It was clear that something needed to change. The past two editions of the Giro d’Italia produced late twists on the penultimate stage, but on neither occasion did the dramatic denouement feel like an adequate pay-off for the long waiting game that preceded it.
The final week of the Giro has always played host to its most demanding stages – witness Fausto Coppi and Hugo Koblet on the Stelvio in 1953, for instance, or Alex Zülle’s collapse at Marco Pantani’s expense in 1998. But in recent years, it was hard to escape that the sense that an increasingly backloaded race was losing its balance.
Cramming the toughest climbs into the final days was one way of guaranteeing suspense deep into the Giro, but it was an act of engineering with an obvious structural flaw. The sheer difficulty of the third week was making overall contenders understandably reticent to go on the offensive earlier in the race.
The first two-thirds of the Giro, with the exception of the occasional set-piece time trial or hilltop finish, became an exercise in conserving energy for the GC men. Witness the stalemate at Gran Sasso d’Italia in 2023 or the inertia of the race’s second week, where the gaps between eventual podium finishers Geraint Thomas (Ineos Grenadiers), Primoz Roglic (Jumbo-Visma) and João Almeida (UAE Team Emirates) didn’t change by so much as a second. And even in the redoubtable third week itself, the succession of imposing mountain passes often served more to inhibit attacking than to inspire it.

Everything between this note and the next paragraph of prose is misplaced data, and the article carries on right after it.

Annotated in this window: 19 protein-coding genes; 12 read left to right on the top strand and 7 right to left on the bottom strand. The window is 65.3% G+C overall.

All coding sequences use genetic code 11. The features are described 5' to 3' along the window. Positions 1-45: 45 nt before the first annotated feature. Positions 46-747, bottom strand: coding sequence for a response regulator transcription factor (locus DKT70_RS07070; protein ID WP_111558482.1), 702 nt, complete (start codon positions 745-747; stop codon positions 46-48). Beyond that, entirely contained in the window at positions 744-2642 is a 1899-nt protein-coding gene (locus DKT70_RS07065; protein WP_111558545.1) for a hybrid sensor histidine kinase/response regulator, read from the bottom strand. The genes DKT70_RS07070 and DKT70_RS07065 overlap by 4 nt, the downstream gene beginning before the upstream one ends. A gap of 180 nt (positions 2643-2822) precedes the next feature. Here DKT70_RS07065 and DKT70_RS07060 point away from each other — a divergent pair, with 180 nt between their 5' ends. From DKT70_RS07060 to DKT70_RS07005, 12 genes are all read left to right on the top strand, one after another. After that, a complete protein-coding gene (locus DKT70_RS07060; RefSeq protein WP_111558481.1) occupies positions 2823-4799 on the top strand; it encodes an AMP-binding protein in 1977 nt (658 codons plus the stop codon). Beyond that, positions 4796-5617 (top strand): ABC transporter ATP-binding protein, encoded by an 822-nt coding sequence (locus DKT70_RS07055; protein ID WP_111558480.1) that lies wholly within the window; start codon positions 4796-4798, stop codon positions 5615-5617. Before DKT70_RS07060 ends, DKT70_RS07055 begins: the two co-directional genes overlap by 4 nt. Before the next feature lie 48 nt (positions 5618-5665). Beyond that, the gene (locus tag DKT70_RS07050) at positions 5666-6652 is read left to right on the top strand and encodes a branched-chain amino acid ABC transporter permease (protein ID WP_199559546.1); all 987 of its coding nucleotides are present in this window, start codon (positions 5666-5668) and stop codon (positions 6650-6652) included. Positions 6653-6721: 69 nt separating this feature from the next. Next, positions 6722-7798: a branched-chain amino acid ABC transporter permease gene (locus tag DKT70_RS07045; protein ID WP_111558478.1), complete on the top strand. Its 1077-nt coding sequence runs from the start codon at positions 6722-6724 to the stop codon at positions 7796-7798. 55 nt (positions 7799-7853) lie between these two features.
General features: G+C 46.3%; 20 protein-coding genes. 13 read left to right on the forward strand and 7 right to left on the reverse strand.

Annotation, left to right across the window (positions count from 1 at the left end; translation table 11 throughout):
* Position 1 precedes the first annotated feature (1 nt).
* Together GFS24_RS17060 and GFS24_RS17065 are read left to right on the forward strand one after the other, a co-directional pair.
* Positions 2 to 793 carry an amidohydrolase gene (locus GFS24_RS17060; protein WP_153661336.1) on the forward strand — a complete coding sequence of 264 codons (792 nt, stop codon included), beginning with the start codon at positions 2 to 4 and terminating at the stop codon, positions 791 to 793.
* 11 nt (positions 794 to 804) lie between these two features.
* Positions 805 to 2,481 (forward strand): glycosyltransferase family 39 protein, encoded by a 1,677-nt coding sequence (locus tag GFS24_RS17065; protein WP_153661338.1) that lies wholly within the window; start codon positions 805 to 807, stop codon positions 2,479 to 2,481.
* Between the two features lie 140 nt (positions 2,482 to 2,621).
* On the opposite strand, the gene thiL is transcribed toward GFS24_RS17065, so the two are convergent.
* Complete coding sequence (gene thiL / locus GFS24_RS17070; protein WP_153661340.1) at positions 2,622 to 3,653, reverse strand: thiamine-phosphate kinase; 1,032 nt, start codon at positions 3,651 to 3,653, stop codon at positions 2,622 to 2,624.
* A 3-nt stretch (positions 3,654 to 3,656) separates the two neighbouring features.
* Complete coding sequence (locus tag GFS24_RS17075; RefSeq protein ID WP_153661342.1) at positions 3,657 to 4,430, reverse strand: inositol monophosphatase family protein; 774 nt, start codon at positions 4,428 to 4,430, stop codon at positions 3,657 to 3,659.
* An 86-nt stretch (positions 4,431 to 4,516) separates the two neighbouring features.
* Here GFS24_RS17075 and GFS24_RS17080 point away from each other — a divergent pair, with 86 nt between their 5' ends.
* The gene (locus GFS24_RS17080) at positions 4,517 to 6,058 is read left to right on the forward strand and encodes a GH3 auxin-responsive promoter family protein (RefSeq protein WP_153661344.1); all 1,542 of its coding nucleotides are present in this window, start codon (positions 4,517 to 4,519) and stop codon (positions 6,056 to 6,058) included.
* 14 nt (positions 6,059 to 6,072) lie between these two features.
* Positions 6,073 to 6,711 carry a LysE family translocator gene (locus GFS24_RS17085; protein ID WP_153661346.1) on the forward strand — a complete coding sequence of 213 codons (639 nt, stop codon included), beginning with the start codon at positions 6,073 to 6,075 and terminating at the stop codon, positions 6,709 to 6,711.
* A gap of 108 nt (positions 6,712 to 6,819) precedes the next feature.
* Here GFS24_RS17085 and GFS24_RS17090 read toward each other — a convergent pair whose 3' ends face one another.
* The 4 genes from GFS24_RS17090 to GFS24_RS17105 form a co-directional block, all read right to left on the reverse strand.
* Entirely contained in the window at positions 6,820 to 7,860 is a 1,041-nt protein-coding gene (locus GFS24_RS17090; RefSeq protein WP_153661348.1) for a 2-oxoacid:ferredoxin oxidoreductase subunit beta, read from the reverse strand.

The 2024 Giro route, presented in Trento on Friday evening, marks a change from recent editions, with director Mauro Vegni seeking to distribute the key stages across the entire race rather than hoarding them for the final week, and the overall volume of climbing has also been lowered considerably.
“That was the intention,” Vegni admitted. “In the past, we saw having such a difficult final week wasn’t allowing the riders to express themselves fully during the first two weeks, so we have tried to create a course that has climbs from the first week, and that also features more manageable climbs in the third week. And in total, we have about 20% less climbing than we did last May.”
In 2023, there were some 51,300m of total climbing on the Giro route. Next May, there will be ‘only’ 42,900m of climbing across the race’s 3,321km. In 2023, the final week included two stages with more than 5,000m of climbing and one with just under 4,000m, not to mention a…